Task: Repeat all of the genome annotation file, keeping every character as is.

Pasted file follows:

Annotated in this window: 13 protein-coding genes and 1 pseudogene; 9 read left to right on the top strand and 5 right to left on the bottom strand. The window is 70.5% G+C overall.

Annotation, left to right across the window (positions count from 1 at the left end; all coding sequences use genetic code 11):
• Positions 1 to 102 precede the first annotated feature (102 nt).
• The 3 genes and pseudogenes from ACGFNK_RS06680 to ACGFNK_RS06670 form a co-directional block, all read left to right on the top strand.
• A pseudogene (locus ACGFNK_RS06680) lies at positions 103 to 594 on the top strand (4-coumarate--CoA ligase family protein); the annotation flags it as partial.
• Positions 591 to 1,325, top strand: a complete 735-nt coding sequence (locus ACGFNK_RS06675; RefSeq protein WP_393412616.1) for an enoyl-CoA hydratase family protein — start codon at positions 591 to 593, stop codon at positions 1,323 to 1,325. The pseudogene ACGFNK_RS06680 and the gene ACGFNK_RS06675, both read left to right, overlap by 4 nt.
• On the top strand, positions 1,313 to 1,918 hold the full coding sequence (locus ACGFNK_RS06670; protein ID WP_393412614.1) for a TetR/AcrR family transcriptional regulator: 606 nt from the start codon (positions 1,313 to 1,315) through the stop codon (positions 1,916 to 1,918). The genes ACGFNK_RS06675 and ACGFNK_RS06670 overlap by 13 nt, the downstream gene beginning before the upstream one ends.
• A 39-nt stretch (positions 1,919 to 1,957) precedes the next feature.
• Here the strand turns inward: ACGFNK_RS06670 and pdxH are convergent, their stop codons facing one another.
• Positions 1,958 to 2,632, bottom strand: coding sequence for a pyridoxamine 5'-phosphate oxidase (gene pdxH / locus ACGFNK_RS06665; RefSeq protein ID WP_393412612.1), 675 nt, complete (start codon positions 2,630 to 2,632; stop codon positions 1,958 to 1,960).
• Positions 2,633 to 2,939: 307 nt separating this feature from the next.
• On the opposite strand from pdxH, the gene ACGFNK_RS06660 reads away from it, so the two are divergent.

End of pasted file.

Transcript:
Annotated in this window: 13 protein-coding genes and 1 pseudogene; 9 read left to right on the top strand and 5 right to left on the bottom strand. The window is 70.5% G+C overall.

Annotation, left to right across the window (positions count from 1 at the left end; all coding sequences use genetic code 11):
• Positions 1 to 102 precede the first annotated feature (102 nt).
• The 3 genes and pseudogenes from ACGFNK_RS06680 to ACGFNK_RS06670 form a co-directional block, all read left to right on the top strand.
• A pseudogene (locus ACGFNK_RS06680) lies at positions 103 to 594 on the top strand (4-coumarate--CoA ligase family protein); the annotation flags it as partial.
• Positions 591 to 1,325, top strand: a complete 735-nt coding sequence (locus ACGFNK_RS06675; RefSeq protein WP_393412616.1) for an enoyl-CoA hydratase family protein — start codon at positions 591 to 593, stop codon at positions 1,323 to 1,325. The pseudogene ACGFNK_RS06680 and the gene ACGFNK_RS06675, both read left to right, overlap by 4 nt.
• On the top strand, positions 1,313 to 1,918 hold the full coding sequence (locus ACGFNK_RS06670; protein ID WP_393412614.1) for a TetR/AcrR family transcriptional regulator: 606 nt from the start codon (positions 1,313 to 1,315) through the stop codon (positions 1,916 to 1,918). The genes ACGFNK_RS06675 and ACGFNK_RS06670 overlap by 13 nt, the downstream gene beginning before the upstream one ends.
• A 39-nt stretch (positions 1,919 to 1,957) precedes the next feature.
• Here the strand turns inward: ACGFNK_RS06670 and pdxH are convergent, their stop codons facing one another.
• Positions 1,958 to 2,632, bottom strand: coding sequence for a pyridoxamine 5'-phosphate oxidase (gene pdxH / locus ACGFNK_RS06665; RefSeq protein ID WP_393412612.1), 675 nt, complete (start codon positions 2,630 to 2,632; stop codon positions 1,958 to 1,960).
• Positions 2,633 to 2,939: 307 nt separating this feature from the next.
• On the opposite strand from pdxH, the gene ACGFNK_RS06660 reads away from it, so the two are divergent.